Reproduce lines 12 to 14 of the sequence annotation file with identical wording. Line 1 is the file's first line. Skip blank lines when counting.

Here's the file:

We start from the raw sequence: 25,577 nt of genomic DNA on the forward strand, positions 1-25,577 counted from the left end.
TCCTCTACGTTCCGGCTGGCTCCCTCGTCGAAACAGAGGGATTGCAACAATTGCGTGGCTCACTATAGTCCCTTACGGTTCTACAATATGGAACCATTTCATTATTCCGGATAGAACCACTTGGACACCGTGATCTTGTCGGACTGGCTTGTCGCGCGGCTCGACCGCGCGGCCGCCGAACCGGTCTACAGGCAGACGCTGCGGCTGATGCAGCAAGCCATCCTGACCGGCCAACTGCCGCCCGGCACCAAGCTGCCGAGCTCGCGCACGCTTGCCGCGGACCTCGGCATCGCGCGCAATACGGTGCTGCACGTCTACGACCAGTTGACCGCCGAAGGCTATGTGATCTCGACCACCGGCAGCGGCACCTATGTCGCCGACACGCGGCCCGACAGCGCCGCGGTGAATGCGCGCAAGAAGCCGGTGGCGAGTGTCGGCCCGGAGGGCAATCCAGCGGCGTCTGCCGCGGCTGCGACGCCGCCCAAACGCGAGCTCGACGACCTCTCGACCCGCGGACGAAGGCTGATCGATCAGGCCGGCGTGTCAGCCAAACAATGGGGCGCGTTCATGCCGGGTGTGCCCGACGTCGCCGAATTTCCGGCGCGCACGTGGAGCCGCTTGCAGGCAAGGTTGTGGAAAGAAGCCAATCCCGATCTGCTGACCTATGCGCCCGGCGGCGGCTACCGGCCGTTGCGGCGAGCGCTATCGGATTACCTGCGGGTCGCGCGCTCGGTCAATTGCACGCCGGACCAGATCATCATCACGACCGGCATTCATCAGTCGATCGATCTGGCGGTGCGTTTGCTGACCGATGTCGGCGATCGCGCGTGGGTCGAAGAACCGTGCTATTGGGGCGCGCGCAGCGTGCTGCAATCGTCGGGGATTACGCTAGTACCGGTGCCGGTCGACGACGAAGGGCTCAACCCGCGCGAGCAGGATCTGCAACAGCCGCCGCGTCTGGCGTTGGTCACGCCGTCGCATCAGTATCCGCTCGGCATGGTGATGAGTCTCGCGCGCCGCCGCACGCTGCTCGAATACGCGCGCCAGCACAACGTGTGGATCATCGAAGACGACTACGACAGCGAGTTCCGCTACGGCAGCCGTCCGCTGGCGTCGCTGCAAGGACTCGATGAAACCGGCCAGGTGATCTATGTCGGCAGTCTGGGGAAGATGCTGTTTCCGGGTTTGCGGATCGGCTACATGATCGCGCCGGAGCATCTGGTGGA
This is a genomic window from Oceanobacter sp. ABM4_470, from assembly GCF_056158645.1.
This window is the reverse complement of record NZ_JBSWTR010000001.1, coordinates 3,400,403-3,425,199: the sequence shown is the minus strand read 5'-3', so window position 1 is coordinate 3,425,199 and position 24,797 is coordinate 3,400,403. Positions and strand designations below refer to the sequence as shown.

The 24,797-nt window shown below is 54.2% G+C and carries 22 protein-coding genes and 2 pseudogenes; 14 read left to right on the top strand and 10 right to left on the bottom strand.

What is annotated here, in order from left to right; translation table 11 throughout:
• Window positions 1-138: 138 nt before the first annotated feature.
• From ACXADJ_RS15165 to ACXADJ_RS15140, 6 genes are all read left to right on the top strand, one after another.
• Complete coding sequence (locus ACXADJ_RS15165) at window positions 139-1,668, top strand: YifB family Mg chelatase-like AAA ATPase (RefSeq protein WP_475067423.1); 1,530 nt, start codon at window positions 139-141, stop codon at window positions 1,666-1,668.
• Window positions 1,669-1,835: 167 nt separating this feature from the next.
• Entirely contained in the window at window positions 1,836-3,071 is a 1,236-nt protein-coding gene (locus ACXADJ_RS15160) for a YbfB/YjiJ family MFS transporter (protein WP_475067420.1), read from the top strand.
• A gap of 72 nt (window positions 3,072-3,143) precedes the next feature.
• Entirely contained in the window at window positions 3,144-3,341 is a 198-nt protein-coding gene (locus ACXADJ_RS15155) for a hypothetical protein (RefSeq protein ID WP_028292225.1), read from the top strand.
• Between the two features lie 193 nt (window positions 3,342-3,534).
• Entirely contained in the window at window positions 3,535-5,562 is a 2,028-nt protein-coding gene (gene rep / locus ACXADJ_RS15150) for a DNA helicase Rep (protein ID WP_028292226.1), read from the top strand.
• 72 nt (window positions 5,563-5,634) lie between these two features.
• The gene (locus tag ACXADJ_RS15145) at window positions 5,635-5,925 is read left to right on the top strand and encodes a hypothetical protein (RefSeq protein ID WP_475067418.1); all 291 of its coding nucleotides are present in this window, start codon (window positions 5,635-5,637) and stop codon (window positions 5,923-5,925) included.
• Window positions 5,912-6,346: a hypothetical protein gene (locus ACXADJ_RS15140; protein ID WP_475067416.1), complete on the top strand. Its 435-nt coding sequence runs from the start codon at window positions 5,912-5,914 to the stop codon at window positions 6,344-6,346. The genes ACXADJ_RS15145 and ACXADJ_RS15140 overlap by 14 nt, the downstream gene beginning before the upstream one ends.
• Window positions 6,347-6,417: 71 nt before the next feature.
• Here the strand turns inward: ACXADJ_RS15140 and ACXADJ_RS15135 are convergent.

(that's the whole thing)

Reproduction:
• A gap of 72 nt (window positions 3,072-3,143) precedes the next feature.
• Entirely contained in the window at window positions 3,144-3,341 is a 198-nt protein-coding gene (locus ACXADJ_RS15155) for a hypothetical protein (RefSeq protein ID WP_028292225.1), read from the top strand.
• Between the two features lie 193 nt (window positions 3,342-3,534).